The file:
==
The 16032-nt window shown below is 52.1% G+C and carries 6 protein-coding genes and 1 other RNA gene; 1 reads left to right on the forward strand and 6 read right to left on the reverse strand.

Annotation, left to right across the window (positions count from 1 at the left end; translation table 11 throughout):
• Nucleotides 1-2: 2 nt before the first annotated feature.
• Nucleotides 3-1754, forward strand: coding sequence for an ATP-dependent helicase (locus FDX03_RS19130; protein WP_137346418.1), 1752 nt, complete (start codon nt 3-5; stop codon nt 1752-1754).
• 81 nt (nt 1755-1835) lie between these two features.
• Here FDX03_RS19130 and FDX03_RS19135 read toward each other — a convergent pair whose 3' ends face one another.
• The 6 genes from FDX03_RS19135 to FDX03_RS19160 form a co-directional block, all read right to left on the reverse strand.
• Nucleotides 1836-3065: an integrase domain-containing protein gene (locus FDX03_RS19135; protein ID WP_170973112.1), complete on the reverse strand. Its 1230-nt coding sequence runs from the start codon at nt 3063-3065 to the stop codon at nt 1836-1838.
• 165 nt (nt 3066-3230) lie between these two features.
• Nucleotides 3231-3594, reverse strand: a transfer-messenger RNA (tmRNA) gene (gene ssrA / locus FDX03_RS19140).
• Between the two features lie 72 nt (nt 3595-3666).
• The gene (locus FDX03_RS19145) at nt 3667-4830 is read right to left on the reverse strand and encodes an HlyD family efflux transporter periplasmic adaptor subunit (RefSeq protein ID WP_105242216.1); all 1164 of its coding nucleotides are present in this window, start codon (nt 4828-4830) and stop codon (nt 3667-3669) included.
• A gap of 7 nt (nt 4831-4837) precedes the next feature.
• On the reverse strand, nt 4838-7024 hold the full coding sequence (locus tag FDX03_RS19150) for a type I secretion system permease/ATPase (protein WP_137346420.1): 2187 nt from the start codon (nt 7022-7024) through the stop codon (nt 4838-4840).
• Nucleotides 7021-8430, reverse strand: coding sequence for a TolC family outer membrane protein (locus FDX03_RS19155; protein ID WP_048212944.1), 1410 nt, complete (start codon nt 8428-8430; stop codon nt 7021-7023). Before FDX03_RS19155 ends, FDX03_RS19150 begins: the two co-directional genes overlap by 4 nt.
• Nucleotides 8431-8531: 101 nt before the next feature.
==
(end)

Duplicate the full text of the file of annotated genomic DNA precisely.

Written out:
The 16032-nt window shown below is 52.1% G+C and carries 6 protein-coding genes and 1 other RNA gene; 1 reads left to right on the forward strand and 6 read right to left on the reverse strand.

Annotation, left to right across the window (positions count from 1 at the left end; translation table 11 throughout):
• Nucleotides 1-2: 2 nt before the first annotated feature.
• Nucleotides 3-1754, forward strand: coding sequence for an ATP-dependent helicase (locus FDX03_RS19130; protein WP_137346418.1), 1752 nt, complete (start codon nt 3-5; stop codon nt 1752-1754).
• 81 nt (nt 1755-1835) lie between these two features.
• Here FDX03_RS19130 and FDX03_RS19135 read toward each other — a convergent pair whose 3' ends face one another.
• The 6 genes from FDX03_RS19135 to FDX03_RS19160 form a co-directional block, all read right to left on the reverse strand.
• Nucleotides 1836-3065: an integrase domain-containing protein gene (locus FDX03_RS19135; protein ID WP_170973112.1), complete on the reverse strand. Its 1230-nt coding sequence runs from the start codon at nt 3063-3065 to the stop codon at nt 1836-1838.
• 165 nt (nt 3066-3230) lie between these two features.
• Nucleotides 3231-3594, reverse strand: a transfer-messenger RNA (tmRNA) gene (gene ssrA / locus FDX03_RS19140).
• Between the two features lie 72 nt (nt 3595-3666).
• The gene (locus FDX03_RS19145) at nt 3667-4830 is read right to left on the reverse strand and encodes an HlyD family efflux transporter periplasmic adaptor subunit (RefSeq protein ID WP_105242216.1); all 1164 of its coding nucleotides are present in this window, start codon (nt 4828-4830) and stop codon (nt 3667-3669) included.
• A gap of 7 nt (nt 4831-4837) precedes the next feature.
• On the reverse strand, nt 4838-7024 hold the full coding sequence (locus tag FDX03_RS19150) for a type I secretion system permease/ATPase (protein WP_137346420.1): 2187 nt from the start codon (nt 7022-7024) through the stop codon (nt 4838-4840).
• Nucleotides 7021-8430, reverse strand: coding sequence for a TolC family outer membrane protein (locus FDX03_RS19155; protein ID WP_048212944.1), 1410 nt, complete (start codon nt 8428-8430; stop codon nt 7021-7023). Before FDX03_RS19155 ends, FDX03_RS19150 begins: the two co-directional genes overlap by 4 nt.
• Nucleotides 8431-8531: 101 nt before the next feature.